Owners: Dubuque bar to close unexpectedly when lease not renewed

The owners of The Wolfhound bar in downtown Dubuque say it soon will close because its lease was not renewed by their landlord.

The bar opened in April 2019 at 1103 Iowa St., the former home of The Aragon Tap, after more than a year of remodeling. Co-owner Gretchen Holl-Potter told the Telegraph Herald at the time that she was enthusiastic about the location.

“There is a lot of walking traffic down here, and there’s so much excitement,” she said.

But Tuesday afternoon, the bar owners took to social media to announce that it would have to close when their lease ends on Tuesday, March 9. The post lambasted what it called a heartless act of building owner Ken Lin informing them via text message the day before that he would not be renewing the lease.

This led to an outpouring of outrage at the news and support for the bar owners.

Lin, who owns and operates the neighboring Oolong Asian Cuisine, initially told the Telegraph Herald on Wednesday that he would not comment until he spoke to the tenants.

On Wednesday night, he declined to comment again via email, but he sent the Telegraph Herald a notice he had received from a lawyer as the landlord of Two Nine Designs LLC — the business name used by Holl-Potter and Wolfhound co-owner and manager Marty Hess — regarding a $1,141 small claims court judgment against the bar owners for failure to pay a Dubuque contractor for work.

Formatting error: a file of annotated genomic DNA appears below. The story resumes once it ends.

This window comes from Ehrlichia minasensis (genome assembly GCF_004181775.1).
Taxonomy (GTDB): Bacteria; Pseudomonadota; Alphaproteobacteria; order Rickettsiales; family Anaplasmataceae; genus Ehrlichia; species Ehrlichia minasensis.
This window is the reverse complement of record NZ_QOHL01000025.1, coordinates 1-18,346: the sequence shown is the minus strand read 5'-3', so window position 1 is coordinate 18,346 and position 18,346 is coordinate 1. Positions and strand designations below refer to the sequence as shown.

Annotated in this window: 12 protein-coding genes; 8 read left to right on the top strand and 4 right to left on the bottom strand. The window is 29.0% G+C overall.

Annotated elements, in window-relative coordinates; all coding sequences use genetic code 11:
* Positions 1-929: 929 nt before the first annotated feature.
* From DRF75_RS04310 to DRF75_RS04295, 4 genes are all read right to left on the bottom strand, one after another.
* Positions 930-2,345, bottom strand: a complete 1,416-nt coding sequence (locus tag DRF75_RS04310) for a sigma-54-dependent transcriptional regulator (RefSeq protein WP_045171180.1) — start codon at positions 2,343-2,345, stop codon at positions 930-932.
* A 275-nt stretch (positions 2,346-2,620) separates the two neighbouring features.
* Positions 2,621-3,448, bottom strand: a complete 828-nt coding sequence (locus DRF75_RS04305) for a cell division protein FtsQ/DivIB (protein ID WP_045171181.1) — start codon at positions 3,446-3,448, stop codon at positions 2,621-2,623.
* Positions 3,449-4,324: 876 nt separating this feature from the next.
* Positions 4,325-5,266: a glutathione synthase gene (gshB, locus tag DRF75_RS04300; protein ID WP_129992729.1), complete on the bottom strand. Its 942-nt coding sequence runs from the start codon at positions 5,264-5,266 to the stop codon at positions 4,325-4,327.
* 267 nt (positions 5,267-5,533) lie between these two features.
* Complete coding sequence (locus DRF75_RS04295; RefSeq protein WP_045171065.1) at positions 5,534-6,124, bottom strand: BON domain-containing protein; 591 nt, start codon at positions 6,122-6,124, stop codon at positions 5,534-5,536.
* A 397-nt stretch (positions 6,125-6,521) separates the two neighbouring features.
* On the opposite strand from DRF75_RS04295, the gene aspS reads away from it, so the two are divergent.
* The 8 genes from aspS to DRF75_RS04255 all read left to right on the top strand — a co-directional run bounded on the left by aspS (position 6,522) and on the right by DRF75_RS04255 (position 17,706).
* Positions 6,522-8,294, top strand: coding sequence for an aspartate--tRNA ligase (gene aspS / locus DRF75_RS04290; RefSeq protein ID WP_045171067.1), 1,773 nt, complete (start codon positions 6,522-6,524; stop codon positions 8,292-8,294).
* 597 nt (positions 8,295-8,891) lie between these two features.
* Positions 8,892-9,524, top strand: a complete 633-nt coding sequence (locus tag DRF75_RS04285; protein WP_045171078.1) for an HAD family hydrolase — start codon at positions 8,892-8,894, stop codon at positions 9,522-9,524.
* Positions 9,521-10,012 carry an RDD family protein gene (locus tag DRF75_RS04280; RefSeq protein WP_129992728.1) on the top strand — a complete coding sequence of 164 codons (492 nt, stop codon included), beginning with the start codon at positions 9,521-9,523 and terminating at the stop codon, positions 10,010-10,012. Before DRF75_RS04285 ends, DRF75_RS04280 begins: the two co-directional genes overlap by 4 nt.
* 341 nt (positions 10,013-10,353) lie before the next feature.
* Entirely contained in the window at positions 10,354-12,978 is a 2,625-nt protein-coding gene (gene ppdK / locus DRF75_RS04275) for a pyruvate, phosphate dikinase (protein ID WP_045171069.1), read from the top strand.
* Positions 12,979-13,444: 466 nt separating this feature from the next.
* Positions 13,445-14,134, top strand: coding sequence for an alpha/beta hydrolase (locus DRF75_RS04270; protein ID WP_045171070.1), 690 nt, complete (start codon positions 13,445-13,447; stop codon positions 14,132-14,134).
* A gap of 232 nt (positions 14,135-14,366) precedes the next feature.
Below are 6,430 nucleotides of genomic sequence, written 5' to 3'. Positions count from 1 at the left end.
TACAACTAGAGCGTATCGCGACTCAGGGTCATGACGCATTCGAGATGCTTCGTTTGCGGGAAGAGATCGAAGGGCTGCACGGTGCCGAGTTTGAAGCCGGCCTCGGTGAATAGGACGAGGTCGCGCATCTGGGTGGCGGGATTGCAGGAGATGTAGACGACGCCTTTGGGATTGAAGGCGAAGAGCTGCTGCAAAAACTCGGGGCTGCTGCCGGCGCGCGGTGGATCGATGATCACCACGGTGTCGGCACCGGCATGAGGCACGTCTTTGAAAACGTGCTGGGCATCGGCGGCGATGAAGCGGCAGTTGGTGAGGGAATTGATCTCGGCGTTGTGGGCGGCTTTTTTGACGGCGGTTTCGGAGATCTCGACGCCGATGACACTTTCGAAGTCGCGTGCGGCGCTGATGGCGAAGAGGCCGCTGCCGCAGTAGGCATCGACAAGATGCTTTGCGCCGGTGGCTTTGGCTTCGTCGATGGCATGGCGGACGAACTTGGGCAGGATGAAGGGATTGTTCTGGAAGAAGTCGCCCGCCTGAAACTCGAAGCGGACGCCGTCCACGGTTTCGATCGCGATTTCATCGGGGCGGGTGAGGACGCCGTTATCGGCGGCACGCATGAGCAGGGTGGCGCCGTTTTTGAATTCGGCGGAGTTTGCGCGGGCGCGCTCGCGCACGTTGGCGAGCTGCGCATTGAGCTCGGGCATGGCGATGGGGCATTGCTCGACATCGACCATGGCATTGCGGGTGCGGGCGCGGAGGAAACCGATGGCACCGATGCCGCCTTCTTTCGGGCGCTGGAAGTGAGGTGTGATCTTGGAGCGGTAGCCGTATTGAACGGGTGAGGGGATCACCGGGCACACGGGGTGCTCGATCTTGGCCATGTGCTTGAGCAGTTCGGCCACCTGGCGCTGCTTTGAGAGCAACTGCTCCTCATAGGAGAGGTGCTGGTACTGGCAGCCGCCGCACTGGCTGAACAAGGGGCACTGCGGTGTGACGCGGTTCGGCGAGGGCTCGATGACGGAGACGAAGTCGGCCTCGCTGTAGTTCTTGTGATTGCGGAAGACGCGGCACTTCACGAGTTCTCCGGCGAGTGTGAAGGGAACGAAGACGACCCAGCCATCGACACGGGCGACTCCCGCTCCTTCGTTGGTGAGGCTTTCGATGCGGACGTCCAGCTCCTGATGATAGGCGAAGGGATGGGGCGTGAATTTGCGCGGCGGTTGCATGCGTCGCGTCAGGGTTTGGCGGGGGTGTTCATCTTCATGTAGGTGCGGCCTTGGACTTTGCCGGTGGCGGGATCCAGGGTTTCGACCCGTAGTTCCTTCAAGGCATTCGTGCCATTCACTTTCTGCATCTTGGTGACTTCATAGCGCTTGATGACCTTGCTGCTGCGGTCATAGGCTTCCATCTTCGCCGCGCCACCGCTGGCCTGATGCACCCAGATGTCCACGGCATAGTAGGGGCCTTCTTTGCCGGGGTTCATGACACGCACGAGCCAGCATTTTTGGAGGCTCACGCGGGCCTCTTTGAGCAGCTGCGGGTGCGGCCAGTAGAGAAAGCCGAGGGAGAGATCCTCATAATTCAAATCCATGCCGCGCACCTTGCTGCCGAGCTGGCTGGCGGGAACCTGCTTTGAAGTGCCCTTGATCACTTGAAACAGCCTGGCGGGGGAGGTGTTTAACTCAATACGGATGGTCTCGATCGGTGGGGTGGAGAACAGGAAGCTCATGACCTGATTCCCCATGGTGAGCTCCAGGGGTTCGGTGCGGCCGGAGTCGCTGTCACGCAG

Lin also sent screenshots of social media posts complaining about noise at The Wolfhound by neighborhood residents and dissatisfied guests of the establishment.

Hess said Wednesday that he and Holl-Potter were heartbroken by Lin’s decision on the lease.

“We’re open for not even a year and then COVID(-19) hits,” he said. “We’d much rather have had him do this last March if he was going to. We went through all the different paperwork to stay above water. We see the light at the end of the tunnel, and then this happens.”

Hess said he and Holl-Potter spent more than $100,000 on renovations at The Wolfhound prior to its opening.

At the time of its opening, Holl-Potter said they had constructed a new bar, booths and stage, installed televisions and tore out plaster to reveal original brickwork. The bar’s Facebook post also added redoing floors, adding two bathrooms and making the building accessible to the list.

The business also installed a garage door that can open out to the sidewalk, which became its most prominent feature, unique to the neighborhood.

That, Hess said, was included in the lease and got The Wolfhound $4,000 off the price. He said Lin also agreed to pay for a new heater.

Otherwise, however, Hess and Holl-Potter will be out their investments into the space, Hess said.

Hess admitted to having been late on rent once or twice during the pandemic but insisted the business was paid up now and had been for some time.

Hess said the original lease was for three years, with the potential for a three-year renewal. That first lease is up next week.